Rebecca (pictured) recalls medication prescribed by her psychiatrist to curb her appetite for sexual desire numbing her sensations when she had sex
‘But every minute I was awake I had obsessive thoughts about sex. When I gave in to temptation I briefly felt better about myself, less stressed and anxious, but there was no longer-term satisfaction — as soon as it was over, all I could think about was doing it again. Obviously my fiancé couldn’t stay at home with me all day in bed, but as he was walking out of the room to go to work I would cry and beg him to stay.’
Her psychiatrist increased her medication in the hope it would curb Rebecca’s appetite but, instead, it numbed her sensations when she did make love.
In November 2014, Rebecca called her mum and admitted how she felt, and that the only brief relief she could get was through sex — confiding that she felt suicidal. Rebecca’s parents persuaded her to move in with them temporarily, so they could take care of her and the children.
‘I was worried about how I would feel sexually because obviously my partner had to stay and run the farm — but even more fearful that if I didn’t go I might end up in a psychiatric hospital. Or worse,’ says Rebecca.
‘As it turned out, moving in with my parents stopped me thinking about sex constantly.
‘My psychiatrist suggested that was because some of my anxieties were alleviated through living with them, and I was gradually able to come off the medication.’
However, her relationship with her fiancé did not withstand the separation. In November 2015, Rebecca met her current partner Jean-Marc, 54.
Rebecca (pictured) whose relationship with her fiance broke down due to the separation needed to overcome her addiction has decided to speak publicly about her experience to raise awareness
The couple make love around five times a week but Rebecca says sex is no longer constantly on her mind and, if they’re both particularly tired, she can go a week without it. She has opened up to friends and family and agreed to speak publicly about her addiction in order to raise awareness.
‘Some people laugh, believing it’s funny to have a high sex drive, but it’s anything but,’ she says. ‘It’s an obsessive behaviour that can destroy people’s relationships and their lives.’
Counsellor Paula Hall agrees: ‘While the risks may not be as obvious as those associated with drink and drug abuse, they are inescapable: exposure to sexually transmitted diseases, unwanted pregnancies and the risk of coming to physical harm at the hands of unknown partners.’
Paula adds that sex addiction is not purely an affliction of youth but something that can be triggered by hormonal changes in women of any age, including during the perimenopause, as Lynn Anderton, 56, discovered to her cost.
Her marriage, to the father of her now adult son, broke down in 2007 and it was during her first subsequent relationship with a new man that she found herself becoming obsessed with sex.
Lynn had given up her job in market research to train as a life coach, but became so preoccupied with sex that she could barely concentrate.
Lynn (pictured) realised she had a problem with her sexual desire after she began having risky flings with men she met online. She decided to address the issues herself instead of seeking medical help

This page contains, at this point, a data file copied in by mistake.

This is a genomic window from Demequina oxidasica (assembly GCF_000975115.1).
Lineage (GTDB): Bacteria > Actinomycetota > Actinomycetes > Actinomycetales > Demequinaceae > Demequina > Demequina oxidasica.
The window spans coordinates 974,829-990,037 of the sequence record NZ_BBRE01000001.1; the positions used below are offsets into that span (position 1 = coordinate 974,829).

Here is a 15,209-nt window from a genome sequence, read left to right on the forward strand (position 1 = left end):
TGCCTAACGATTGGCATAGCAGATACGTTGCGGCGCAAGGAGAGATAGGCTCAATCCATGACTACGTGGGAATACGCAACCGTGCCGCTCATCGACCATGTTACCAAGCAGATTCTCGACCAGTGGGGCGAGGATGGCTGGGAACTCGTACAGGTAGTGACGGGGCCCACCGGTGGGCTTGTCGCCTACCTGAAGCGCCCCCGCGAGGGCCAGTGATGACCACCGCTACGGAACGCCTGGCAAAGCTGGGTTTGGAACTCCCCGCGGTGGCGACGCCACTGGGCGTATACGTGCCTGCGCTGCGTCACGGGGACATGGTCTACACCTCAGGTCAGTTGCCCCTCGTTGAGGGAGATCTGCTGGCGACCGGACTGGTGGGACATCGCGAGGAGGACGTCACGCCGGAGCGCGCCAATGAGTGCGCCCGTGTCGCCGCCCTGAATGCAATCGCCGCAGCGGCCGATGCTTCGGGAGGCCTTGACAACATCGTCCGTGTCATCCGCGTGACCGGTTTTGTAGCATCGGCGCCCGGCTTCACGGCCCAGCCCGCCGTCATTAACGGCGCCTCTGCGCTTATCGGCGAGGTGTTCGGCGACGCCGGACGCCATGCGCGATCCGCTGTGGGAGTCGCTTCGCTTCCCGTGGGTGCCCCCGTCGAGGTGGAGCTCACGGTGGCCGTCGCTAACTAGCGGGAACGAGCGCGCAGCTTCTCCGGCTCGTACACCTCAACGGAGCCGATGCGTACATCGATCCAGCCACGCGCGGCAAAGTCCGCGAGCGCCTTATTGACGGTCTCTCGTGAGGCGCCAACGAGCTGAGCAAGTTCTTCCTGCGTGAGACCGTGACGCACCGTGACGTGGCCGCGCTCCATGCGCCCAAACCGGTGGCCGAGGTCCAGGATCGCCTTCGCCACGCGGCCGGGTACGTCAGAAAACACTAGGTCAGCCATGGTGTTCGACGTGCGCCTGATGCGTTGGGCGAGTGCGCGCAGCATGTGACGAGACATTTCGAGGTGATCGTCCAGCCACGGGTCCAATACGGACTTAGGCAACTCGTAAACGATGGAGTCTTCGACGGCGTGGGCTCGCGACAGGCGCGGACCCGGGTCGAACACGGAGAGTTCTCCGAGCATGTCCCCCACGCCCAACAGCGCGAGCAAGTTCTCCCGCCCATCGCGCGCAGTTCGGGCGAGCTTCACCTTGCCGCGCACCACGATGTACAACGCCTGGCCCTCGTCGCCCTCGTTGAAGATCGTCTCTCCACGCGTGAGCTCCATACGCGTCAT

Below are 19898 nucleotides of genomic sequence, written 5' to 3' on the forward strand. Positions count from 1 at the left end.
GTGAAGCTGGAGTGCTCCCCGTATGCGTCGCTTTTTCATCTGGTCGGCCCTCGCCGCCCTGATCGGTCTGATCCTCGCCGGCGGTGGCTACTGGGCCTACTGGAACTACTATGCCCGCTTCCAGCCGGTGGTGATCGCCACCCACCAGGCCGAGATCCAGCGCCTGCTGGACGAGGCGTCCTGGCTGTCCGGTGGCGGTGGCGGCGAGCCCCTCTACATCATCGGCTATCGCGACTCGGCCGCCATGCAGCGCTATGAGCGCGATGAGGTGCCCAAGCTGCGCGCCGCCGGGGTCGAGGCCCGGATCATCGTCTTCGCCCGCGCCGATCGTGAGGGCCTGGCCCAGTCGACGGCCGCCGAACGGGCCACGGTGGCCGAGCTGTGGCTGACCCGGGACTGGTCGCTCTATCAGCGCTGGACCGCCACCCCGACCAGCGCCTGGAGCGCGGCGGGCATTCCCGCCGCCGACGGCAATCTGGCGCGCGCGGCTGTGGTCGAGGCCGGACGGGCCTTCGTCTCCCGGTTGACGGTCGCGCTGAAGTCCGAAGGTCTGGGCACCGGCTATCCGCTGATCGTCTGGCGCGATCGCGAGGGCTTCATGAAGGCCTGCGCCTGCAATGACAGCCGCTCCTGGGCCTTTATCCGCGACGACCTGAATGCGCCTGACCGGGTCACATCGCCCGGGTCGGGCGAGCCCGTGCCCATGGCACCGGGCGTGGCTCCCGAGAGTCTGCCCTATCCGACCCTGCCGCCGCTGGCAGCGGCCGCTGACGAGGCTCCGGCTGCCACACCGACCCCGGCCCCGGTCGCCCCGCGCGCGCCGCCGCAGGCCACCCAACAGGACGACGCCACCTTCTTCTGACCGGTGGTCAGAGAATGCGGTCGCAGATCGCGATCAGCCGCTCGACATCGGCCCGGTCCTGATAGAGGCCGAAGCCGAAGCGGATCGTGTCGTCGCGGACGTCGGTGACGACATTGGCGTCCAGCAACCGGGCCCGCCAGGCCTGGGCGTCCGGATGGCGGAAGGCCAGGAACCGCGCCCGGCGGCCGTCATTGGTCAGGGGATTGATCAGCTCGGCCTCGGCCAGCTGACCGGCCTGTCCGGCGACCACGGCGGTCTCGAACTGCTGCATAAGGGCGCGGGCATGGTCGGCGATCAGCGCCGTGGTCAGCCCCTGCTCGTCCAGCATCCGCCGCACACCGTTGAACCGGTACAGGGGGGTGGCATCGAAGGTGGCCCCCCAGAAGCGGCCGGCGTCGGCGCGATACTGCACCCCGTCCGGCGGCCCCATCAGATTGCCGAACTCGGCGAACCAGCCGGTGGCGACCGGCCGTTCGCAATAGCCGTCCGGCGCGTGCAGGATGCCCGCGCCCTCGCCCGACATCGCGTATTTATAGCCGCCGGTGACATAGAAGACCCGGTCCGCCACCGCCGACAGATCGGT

‘I could think of little else, but even when we did have sex the relief was only temporary and within minutes my thoughts would return to it,’ says Lynn.
‘It became an addiction that got in the way of my life. I was unable to earn money so started living off my savings and, ultimately, depending on my partner, who earned a good salary as a surveyor.
‘I became isolated from friends because the compulsive thoughts made it uncomfortable being out. I didn’t want to confide in them because I felt so ashamed of my unhealthy desires.’
Determined that nothing would get in the way of her sex life Lynn, whose partner had a high sex drive and was mostly happy to oblige, took the contraceptive Pill all month round, without the recommended one-week break, to ensure that she never had a period. But the pair were incompatible in other ways which led to the relationship ending when Lynn was 50.
Over the following four years, she had a string of risky flings with men she met online. She explains now that these felt like her ‘dirty little secret’ and, as she had no desire for a relationship with any of the men, left her with a crystal clear realisation that she had a problem.
Instead of seeking medical help, however, Lynn researched sex addiction and has worked on addressing her issues herself.
Lynn has now been single and abstained from sex for 18 months and believes that part of the reason she is now able to control her urges is that she has much-improved self-esteem and her hormones have rebalanced since going through the menopause.
‘I think sex addiction, like any other addiction, can be a consequence of what you’re going through at the time,’ she says.
‘While some women will ask their GP for antidepressants when they are feeling anxious or unhappy, others might attempt to self-medicate, be it with alcohol or sex.’
And, warns therapist Paula Hall, like all addicts, Kate, Rebecca and Lynn will need to remain vigilant to avoid relapse.
Kate Wilkinson’s name has been changed.